Alexander Wagner, associate professor of physics, received the Heartland Pride Award from the Fargo-Moorhead Convention and Visitors Bureau at its annual meeting Sept. 27. Wagner organized the Discrete Simulation of Fluid Dynamics 20th International Conference held in Fargo Aug. 8-12, with participants from more than 14 countries.
According to people attending the international conference, Fargo compared favorably to Rome and Beijing, the previous conference sites. The international conference included leaders in the fields of physics, mathematics and engineering. Wagner said international attendees appreciated the scientific discussion, as well as the Fargo setting.
The location of Barry Hall was wonderful and an Oxford Don compared it favorably to a new mathematics building at the University of Cambridge in the United Kingdom. Participants loved the downtown location which they explored with bicycles we rented from Great Northern Cycles, Wagner said.
Conference attendees also enjoyed the Minnesota State University Moorhead Regional Science Center at Buffalo River State Park for an event that included tipis provided by Malcolm Butler, NDSU professor of biological sciences. They served as a backdrop for a Native American flute performance by noted musician Keith Bear, and a presentation on the Dakota Prison Letters by Clifford Canku, NDSU assistant professor of English.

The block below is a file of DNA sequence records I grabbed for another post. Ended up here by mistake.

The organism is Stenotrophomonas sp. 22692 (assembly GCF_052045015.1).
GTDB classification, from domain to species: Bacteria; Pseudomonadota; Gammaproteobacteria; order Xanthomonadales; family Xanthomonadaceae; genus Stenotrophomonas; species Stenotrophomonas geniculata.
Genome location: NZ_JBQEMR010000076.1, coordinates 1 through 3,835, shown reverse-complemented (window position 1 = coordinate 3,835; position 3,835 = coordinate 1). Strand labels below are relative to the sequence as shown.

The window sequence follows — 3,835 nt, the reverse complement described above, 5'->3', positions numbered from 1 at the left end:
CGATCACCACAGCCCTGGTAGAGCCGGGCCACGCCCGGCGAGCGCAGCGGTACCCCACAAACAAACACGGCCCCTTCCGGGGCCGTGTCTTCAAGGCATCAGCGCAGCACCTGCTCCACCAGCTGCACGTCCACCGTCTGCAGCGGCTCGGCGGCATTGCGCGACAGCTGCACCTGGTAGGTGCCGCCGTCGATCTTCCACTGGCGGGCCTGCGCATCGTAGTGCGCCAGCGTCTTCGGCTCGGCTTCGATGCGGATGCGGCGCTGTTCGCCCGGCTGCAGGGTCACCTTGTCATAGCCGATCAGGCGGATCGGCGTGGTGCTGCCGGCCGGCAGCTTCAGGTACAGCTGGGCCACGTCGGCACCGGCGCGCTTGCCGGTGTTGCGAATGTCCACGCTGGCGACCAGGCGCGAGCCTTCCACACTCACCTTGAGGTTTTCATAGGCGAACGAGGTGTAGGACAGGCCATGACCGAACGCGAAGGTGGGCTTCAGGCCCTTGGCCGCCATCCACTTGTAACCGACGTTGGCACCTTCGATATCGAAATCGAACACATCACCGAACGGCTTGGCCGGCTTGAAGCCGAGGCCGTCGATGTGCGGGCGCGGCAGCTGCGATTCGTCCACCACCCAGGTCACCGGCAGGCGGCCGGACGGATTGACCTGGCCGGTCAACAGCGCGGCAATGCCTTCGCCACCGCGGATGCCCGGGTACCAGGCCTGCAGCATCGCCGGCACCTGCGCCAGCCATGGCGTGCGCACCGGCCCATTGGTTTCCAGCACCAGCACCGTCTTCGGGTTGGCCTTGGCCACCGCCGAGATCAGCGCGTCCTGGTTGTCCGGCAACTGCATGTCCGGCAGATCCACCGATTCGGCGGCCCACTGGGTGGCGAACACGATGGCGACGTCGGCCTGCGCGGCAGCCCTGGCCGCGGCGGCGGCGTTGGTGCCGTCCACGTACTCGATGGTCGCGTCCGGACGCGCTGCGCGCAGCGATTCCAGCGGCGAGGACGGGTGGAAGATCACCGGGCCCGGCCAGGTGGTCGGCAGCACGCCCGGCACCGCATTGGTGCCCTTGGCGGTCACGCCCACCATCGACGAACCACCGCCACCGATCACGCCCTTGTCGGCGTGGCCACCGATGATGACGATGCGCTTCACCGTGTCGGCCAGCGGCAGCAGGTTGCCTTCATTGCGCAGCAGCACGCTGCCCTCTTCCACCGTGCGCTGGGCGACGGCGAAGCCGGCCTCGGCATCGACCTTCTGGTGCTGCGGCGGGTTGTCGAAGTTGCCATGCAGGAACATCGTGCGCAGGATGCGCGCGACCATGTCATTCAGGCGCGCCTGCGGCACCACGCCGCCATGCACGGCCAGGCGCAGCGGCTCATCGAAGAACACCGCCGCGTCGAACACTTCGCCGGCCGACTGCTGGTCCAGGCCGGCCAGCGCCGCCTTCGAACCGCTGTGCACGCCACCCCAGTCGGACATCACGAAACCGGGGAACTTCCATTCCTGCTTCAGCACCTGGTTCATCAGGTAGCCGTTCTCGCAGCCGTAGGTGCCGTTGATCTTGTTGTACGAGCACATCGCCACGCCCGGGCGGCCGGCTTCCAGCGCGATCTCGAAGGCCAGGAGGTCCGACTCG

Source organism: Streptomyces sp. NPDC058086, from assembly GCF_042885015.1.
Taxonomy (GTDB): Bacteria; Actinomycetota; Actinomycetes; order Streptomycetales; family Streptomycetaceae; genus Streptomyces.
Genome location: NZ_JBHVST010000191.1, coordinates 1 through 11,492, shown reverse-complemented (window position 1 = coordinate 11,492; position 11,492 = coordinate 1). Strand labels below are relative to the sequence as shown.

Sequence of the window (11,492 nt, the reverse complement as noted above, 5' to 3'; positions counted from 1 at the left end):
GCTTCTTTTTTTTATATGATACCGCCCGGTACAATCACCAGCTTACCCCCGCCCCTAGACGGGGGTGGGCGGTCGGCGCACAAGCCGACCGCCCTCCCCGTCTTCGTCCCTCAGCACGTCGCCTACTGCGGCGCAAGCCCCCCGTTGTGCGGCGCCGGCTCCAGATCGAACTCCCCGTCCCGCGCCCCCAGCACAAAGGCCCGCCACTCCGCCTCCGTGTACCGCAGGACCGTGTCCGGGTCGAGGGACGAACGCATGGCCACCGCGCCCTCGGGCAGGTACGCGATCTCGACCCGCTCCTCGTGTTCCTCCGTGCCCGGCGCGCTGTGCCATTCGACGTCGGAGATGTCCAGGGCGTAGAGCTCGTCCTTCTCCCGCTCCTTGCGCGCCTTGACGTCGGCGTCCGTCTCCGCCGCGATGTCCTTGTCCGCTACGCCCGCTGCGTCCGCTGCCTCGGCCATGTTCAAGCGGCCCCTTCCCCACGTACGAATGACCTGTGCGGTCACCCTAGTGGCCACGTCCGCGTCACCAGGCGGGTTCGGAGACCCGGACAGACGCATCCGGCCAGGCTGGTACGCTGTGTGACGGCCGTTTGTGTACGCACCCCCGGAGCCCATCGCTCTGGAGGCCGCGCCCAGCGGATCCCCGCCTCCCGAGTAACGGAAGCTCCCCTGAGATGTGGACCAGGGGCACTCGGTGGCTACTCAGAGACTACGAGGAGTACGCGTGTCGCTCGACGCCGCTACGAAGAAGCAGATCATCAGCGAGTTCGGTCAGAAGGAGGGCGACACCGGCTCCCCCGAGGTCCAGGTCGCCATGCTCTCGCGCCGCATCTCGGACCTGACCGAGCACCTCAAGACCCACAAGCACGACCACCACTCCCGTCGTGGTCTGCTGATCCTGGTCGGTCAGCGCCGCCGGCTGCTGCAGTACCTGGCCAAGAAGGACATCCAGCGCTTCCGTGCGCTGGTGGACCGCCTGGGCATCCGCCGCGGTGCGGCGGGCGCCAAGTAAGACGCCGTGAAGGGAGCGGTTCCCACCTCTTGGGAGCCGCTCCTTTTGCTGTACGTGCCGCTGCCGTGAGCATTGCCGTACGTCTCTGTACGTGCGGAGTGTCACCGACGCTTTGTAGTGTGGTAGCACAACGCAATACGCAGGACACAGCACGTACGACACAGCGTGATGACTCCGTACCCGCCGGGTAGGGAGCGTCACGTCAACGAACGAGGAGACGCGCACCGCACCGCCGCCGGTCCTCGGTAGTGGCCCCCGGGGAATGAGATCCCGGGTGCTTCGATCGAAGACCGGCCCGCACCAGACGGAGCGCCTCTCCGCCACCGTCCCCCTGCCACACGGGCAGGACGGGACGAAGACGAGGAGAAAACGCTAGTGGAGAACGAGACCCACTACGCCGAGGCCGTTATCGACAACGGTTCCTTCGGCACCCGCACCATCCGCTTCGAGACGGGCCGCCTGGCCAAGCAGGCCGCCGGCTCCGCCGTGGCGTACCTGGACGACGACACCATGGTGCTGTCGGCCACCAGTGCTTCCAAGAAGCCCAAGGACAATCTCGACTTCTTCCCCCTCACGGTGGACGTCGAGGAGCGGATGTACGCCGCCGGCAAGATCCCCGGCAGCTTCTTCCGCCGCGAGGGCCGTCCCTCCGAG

By the end of the conference, a participant from France told Wagner, You know, at the beginning of the conference I told you that I liked your town. Now at the end I have to tell you that I really like it. It has such a wonderful relaxing atmosphere to it.
According to Wagner, support from the NDSU physics department and local businesses made the event successful. Participants from Italy, India, France, China, Japan, United Kingdom, South Korea, Germany and Spain, as well as other countries, enjoyed their NDSU experience.
In his acceptance speech for the Heartland Pride Award, Wagner told the audience that others had different perceptions of Fargo when he came to NDSU.
When I moved to Fargo nine years ago from Edinburgh, Scotland, my American friends told me: Why do you want to go there? We came to visit you in Scotland, but I don't think we would ever want to go there. And, except for family, there have been no visitors from the U.S. From Europeans, however, the reaction was quite different. A typical reaction would be Fargo, that sounds exciting. North Dakota is viewed as one of the last frontiers in the U.S. I continue to marvel at this most precious of resources that is so abundant in North Dakota: space.
Wagner also encouraged individuals attending the Convention and Visitors Bureau annual meeting to embrace the more relaxed and friendly atmosphere that makes the Fargo-Moorhead area so different.
A featured speaker at the event noted Wagners observations in his blog at http://billgeist.typepad.com/blog/2011/09/loving-where-you-live.html.
The Fargo-Moorhead Convention and Visitors Bureau awarded another NDSU professor the Heartland Pride Award in 2006. Jeffrey Clark, professor of sociology and anthropology, received the award as conference organizer for bringing an international conference for computer applications and quantitative methods in archaeology to Fargo.